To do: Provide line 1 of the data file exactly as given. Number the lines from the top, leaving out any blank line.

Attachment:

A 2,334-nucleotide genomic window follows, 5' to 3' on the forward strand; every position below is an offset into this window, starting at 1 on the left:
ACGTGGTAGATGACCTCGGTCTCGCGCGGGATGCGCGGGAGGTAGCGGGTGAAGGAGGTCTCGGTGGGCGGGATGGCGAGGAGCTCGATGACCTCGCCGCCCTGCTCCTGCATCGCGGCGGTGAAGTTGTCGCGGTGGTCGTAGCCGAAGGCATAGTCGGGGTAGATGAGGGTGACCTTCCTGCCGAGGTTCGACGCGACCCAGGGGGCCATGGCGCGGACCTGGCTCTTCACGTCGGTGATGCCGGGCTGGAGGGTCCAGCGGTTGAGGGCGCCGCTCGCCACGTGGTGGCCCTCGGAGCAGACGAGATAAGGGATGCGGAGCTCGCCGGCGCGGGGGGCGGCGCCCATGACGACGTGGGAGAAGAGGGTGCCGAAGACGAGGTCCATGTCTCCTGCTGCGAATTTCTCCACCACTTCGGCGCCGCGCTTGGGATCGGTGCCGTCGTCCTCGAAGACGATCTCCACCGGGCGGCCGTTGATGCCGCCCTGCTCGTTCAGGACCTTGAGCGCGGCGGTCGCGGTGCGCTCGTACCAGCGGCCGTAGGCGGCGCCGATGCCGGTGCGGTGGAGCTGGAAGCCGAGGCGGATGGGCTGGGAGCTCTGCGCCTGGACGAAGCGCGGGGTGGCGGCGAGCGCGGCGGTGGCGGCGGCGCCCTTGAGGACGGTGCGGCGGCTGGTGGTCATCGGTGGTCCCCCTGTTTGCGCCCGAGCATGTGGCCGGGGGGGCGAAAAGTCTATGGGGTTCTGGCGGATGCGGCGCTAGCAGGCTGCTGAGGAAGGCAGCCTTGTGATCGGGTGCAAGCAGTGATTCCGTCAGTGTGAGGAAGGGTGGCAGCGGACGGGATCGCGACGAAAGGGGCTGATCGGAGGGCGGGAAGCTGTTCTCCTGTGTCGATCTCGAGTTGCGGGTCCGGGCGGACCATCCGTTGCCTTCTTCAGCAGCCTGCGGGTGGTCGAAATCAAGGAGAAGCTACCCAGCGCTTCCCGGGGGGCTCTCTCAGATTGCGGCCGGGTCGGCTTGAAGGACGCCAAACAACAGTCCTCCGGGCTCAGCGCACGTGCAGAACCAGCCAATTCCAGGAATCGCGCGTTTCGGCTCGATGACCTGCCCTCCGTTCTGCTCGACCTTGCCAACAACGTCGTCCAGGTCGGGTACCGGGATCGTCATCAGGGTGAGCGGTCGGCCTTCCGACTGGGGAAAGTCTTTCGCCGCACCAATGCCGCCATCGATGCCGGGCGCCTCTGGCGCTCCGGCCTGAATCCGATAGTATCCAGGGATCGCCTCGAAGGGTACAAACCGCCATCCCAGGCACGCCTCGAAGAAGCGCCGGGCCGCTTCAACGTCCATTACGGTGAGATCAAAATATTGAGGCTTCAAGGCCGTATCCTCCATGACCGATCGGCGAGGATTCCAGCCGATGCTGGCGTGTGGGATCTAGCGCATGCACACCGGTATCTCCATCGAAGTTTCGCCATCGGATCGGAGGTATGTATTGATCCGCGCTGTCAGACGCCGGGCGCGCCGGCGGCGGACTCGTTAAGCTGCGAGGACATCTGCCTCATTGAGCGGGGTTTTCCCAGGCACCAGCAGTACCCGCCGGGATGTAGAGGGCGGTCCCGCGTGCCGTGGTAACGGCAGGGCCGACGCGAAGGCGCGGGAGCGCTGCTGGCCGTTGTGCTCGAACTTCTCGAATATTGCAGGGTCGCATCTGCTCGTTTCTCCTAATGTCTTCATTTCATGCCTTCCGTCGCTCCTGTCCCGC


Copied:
A 2,334-nucleotide genomic window follows, 5' to 3' on the forward strand; every position below is an offset into this window, starting at 1 on the left: